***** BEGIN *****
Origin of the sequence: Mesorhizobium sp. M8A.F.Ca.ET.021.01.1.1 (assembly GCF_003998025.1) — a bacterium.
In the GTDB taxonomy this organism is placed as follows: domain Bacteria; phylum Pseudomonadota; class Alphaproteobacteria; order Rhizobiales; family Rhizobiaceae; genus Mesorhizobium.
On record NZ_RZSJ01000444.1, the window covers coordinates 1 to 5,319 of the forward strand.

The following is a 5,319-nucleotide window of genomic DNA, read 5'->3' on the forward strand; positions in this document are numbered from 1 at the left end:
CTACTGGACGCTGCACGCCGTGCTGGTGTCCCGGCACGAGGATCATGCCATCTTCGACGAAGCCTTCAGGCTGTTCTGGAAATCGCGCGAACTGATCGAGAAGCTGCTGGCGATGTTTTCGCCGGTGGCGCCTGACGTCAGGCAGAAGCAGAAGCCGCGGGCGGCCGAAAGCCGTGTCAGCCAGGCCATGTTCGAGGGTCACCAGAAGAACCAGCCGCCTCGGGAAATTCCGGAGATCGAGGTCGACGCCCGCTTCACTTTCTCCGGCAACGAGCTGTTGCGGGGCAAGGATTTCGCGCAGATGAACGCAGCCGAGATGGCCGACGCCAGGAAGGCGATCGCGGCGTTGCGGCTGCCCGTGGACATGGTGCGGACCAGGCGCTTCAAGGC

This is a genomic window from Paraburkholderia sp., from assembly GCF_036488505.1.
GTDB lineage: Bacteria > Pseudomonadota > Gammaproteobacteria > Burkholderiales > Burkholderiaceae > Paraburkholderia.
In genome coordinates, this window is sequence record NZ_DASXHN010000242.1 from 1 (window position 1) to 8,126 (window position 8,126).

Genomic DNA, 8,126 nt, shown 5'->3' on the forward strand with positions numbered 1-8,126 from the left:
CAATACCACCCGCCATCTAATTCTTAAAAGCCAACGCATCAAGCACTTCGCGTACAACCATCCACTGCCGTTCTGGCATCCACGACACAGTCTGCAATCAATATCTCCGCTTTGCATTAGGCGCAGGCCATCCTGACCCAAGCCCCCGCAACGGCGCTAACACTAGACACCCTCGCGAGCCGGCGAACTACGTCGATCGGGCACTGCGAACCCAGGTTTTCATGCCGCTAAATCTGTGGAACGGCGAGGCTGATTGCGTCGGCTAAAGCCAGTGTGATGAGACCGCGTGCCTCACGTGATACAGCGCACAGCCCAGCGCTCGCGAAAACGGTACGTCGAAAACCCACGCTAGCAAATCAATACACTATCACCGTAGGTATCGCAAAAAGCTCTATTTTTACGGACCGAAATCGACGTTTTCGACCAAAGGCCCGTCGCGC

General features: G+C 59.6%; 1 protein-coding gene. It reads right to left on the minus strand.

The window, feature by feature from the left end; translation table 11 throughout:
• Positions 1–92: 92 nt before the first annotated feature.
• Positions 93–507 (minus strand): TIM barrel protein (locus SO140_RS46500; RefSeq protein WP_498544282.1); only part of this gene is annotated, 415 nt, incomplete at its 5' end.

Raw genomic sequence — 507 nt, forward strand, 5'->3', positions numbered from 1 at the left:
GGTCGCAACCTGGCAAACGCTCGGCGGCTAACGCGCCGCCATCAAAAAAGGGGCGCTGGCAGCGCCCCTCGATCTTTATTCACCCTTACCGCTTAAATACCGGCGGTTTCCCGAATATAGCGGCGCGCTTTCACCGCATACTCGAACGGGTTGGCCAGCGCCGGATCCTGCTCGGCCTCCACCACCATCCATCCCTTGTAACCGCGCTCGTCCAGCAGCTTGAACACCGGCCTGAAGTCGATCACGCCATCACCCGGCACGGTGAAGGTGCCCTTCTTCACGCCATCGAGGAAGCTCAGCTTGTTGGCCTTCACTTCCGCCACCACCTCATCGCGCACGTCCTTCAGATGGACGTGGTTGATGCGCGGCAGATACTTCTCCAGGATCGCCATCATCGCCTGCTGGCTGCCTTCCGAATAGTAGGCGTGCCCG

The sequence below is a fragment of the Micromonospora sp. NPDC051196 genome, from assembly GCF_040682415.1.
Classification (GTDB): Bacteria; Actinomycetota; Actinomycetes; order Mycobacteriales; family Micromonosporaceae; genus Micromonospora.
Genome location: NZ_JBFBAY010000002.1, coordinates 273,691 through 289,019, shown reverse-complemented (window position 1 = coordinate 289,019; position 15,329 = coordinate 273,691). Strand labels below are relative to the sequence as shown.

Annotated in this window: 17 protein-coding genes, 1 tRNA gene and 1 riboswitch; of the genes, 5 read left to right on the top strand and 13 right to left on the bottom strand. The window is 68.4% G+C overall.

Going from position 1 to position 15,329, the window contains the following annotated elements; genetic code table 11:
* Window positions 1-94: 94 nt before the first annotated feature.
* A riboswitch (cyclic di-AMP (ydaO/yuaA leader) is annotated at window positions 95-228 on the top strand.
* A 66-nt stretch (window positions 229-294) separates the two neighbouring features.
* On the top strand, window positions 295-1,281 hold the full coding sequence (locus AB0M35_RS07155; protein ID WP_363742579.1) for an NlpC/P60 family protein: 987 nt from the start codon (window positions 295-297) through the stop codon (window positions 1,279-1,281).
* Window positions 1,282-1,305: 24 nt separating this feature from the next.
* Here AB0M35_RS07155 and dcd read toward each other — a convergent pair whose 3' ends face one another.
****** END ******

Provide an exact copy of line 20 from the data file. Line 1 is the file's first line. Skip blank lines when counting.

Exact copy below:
Annotated in this window: 17 protein-coding genes, 1 tRNA gene and 1 riboswitch; of the genes, 5 read left to right on the top strand and 13 right to left on the bottom strand. The window is 68.4% G+C overall.